High prevalence does not necessarily equal maintenance species: Avoiding biased claims of disease reservoirs when using surveillance data

Mark Q. Wilber*, Joseph DeMarchi, Nina H. Fefferman, Matthew J. Silk

*Corresponding author for this work

Research output: Contribution to journalReview articlepeer-review

Abstract / Description of output

1. Many pathogens of public health and conservation concern persist in host com-munities. Identifying candidate maintenance and reservoir species is therefore a central component of disease management. The term maintenance species implies that if all species but the putative maintenance species were removed, then the pathogen would still persist. In the absence of field manipulations, this statement inherently requires a causal or mechanistic model to assess.
2. However, we lack a systematic understanding of (i) how often conclusions are made about maintenance and reservoir species without reference to mechanistic models (ii) what types of biases may be associated with these conclusions and (iii) how explicitly invoking causal or mechanistic modelling can help ameliorate these biases. Filling these knowledge gaps is critical for robust inference about pathogen persistence and spillover in multihost–parasite systems, with clear im-plications for human and wildlife health.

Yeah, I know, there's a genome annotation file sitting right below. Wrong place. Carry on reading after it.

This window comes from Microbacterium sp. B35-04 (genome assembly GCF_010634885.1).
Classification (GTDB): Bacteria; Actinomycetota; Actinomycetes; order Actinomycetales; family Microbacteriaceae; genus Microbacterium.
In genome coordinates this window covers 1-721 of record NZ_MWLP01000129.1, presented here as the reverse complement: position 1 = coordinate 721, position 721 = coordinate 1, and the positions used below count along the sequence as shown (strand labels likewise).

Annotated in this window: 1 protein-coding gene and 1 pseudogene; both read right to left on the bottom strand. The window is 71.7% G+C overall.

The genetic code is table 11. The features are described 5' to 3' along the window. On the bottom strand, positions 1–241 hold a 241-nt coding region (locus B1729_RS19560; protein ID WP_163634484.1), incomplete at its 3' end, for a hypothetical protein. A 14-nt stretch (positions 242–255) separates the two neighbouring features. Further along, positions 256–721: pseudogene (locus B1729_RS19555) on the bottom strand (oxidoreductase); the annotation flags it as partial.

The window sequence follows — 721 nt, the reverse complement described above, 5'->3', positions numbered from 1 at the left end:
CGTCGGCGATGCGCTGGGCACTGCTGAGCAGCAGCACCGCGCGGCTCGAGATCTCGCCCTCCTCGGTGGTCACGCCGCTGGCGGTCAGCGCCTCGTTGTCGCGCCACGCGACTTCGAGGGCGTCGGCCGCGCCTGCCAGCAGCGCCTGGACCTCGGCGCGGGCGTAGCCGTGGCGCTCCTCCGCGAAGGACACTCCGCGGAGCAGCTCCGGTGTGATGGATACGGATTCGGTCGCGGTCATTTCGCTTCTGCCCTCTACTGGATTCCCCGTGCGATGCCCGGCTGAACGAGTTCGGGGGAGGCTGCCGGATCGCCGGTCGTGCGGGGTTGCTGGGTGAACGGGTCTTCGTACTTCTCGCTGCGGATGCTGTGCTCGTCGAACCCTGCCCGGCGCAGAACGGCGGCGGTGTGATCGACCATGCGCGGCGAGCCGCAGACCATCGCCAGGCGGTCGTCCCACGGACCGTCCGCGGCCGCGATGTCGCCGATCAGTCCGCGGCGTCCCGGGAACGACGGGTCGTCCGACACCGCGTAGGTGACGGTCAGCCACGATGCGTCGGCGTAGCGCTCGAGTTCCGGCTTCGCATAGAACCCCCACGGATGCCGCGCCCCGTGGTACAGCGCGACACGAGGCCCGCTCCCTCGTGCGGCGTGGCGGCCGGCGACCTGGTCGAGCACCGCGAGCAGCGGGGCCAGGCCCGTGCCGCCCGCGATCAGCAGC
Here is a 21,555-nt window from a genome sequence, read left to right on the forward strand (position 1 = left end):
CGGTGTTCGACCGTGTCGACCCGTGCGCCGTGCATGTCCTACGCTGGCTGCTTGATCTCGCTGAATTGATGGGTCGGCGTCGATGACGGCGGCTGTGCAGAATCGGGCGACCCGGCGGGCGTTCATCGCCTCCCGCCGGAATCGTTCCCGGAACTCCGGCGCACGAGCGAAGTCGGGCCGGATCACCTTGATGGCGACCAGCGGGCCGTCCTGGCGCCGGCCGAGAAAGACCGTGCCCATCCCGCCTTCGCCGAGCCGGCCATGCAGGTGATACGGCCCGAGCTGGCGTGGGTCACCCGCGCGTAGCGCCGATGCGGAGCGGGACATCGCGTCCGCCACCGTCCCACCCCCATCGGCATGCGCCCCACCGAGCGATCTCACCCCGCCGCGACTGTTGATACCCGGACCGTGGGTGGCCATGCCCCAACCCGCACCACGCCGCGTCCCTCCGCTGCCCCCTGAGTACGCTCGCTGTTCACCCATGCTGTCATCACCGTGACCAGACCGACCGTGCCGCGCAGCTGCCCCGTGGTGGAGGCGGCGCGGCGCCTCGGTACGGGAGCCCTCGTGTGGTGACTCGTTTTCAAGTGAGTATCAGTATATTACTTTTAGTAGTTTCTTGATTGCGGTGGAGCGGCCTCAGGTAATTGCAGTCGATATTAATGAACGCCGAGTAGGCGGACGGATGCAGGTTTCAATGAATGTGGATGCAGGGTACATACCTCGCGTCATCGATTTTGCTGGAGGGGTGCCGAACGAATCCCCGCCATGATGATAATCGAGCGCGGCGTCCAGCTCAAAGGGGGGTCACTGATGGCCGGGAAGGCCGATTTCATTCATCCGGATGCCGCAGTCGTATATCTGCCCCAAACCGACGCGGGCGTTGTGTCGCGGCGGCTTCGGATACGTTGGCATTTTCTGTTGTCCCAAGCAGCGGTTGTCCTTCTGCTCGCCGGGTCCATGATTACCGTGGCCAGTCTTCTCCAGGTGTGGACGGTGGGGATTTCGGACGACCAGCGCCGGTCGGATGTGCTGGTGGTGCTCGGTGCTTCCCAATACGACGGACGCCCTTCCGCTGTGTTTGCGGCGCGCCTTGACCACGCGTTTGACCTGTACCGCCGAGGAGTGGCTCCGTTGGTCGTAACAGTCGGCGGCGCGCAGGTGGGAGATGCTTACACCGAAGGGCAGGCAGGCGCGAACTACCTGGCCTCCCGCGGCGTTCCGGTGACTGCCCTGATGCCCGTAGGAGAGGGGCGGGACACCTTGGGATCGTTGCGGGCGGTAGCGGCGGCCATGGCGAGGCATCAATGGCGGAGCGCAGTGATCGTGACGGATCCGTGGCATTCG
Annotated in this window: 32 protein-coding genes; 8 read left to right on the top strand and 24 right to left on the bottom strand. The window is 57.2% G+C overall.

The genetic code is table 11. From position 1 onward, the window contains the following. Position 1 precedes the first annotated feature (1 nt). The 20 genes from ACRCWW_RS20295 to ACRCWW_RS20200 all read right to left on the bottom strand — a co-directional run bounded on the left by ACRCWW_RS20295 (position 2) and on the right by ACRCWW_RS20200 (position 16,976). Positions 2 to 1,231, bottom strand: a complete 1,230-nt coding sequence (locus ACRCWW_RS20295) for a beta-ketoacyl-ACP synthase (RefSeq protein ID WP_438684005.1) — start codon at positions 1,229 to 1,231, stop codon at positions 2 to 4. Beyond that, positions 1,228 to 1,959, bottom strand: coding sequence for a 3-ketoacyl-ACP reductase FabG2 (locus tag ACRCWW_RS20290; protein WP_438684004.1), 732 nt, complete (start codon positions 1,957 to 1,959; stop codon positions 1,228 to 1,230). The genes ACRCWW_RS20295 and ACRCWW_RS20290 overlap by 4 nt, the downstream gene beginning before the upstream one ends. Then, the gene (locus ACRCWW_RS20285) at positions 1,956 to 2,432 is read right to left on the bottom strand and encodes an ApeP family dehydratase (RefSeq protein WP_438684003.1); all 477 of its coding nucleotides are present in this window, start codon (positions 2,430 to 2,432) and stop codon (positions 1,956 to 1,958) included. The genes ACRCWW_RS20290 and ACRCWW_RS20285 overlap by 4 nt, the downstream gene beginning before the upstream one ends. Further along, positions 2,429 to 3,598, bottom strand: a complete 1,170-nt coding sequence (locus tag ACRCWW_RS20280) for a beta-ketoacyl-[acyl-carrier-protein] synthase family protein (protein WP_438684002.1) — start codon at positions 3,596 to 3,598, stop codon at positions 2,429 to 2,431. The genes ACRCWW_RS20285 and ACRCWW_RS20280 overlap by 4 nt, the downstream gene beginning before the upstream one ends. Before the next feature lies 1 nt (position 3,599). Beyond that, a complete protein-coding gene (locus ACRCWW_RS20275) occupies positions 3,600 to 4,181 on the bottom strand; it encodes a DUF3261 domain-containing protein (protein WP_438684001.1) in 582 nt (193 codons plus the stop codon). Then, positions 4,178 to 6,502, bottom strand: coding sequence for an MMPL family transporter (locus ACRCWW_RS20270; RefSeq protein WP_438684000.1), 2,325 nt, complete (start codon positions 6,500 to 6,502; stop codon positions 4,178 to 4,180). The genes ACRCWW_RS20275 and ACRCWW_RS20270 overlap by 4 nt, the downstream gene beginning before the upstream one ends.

3. To address these gaps, we performed a literature review on the evidence previous studies have used to make claims regarding maintenance or reservoir species. We then developed multihost–parasite models to explore and demonstrate common biases that could arise when inferring maintenance potential from observational prevalence data. Finally, we developed new theory to show how model-driven inference of maintenance species can minimize and eliminate emergent biases.
4. In our review, we found that 83% of studies used some form of observational prevalence data to draw conclusions on maintenance potential and only 6% of these studies combined observational data with mechanistic modelling. Using our model, we demonstrate how the community, spatial and temporal context of observational data can lead to substantial biases in inferences of maintenance potential. Importantly, our theory identifies that model-driven inference of maintenance species elucidates other streams of observational data that can be leveraged to correct these biases.
Original languageEnglish
Pages (from-to)1740-1754
Number of pages15
JournalJournal of Animal Ecology
Issue number9
Early online date15 Jul 2022
Publication statusPublished - 5 Sept 2022
Externally publishedYes

Keywords / Materials (for Non-textual outputs)

  • Disease metacommunity
  • Disease modelling
  • Maintenance species
  • Multihost
  • Pathogen surveillance
  • Prevalence
  • Reservoir species
  • Seasonality


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